Ask any teacher why they come to school sick and you will usually get this answer, "It is harder for me to have a sub, than to just come in." Personally, I rarely ever take a sick day when I am sick unless I can't stand up. One time I couldn't talk, so I typed to my students on the overhead when I needed to tell them something. Most students are really understanding when the teacher doesn't feel well.
The amount of work is usually double for any teacher who has to be out. First there is the detailed sub plan. Here the teacher has two choices, create something that goes along with the current unit plans so you don't fall too far behind or pull out the plans you hopefully made at the beginning of the year that have nothing to do with what you are currently teaching which throws you at least a day behind (then if you use this now you won't have it later when something else has happened or your even sicker so you will have to come up with an additional plan in the middle of your normal work).
Whichever option the teacher chooses, all that work has to be graded be cause if you don't grade it then the next time your out the students won't take the sub assignments seriously which lead to a bad day for the sub and a long note for the teacher to read the next day.
If students have have their own devices, the narrative changes. The activities for the day can be posted to the teacher's online learning management system. Videos can replace lectures, reading can be assigned and discussed through collaborative documents or blogs, and assignments can be turned in and ready to grade without having to be picked up from the school or can even be graded automatically if it is set up in the right way. This method would seem more meaningful than review worksheets or silent reading and writing assignments. These tasks can review skills, but the social aspect of the learning is lost.
As a technology coach, my favorite part of my job is getting to work in the classrooms of the teachers I serve. I was given the opportunity to coteach a US history lesson with one of our social studies teachers. She had seen Thinglink on a newsletter I sent out and wanted to use it in a vocabulary lesson. She explained that she wanted the students to use pictures and summaries to teach each other different words from their upcoming unit. So she broke students into groups of two or three and they started researching. Because they had so much to share with each other and me, we had chosen to save time by having the kids use a Padlet as a catch all for their ideas and materials. I have used Padlet many times before, but I forgot that on day two students would not be able to edit what they had done on day one because they did not have accounts. Oops, I'm used to one time only uses of the application or when I used it multiple days with people we all had accounts and could go back to it when we needed to. We worked around this problem by making copies of the original text boxes and editing those, then as the owner of the Padlet, I could delete the boxes that were no longer needed. Even with this stumbling block, the product turned out well in all three classes.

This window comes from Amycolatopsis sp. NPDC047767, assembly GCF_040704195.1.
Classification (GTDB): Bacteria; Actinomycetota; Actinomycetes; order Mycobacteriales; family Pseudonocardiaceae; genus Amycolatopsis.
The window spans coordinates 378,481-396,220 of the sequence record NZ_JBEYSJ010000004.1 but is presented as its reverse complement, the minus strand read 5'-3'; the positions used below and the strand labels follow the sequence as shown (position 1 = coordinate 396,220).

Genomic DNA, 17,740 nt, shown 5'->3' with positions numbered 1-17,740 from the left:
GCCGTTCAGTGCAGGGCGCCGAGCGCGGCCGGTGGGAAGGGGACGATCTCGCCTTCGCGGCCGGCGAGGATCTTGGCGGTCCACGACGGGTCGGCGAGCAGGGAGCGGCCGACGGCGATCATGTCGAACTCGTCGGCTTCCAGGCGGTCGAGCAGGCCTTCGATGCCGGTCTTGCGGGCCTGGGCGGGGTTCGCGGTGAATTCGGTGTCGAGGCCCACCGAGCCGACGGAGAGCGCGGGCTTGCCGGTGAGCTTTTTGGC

After this coteaching experience I took some time to reflect on the things that went well and the things that I needed to change. What I came to better understand from this experience was the importance of being able to have coteachers working together. This is an experience that I wish I had the opportunity to have as a classroom teacher. I remember trying new things on my own, only to have a malfunction of some sort that would require my attention when what I really needed to focus on was my students. With the two of us in the room the teacher was able to keep students on track and focus on helping them build historically accurate summaries while I delt with the technical problems, collection of finalized items, and sharing of the final product. Because we were able to divide the labor, the students benefited. They were able to have their teacher's full focus on them when she was discussing their work and they could still turn in their materials or get technical help without interupting the individuals working with the teacher.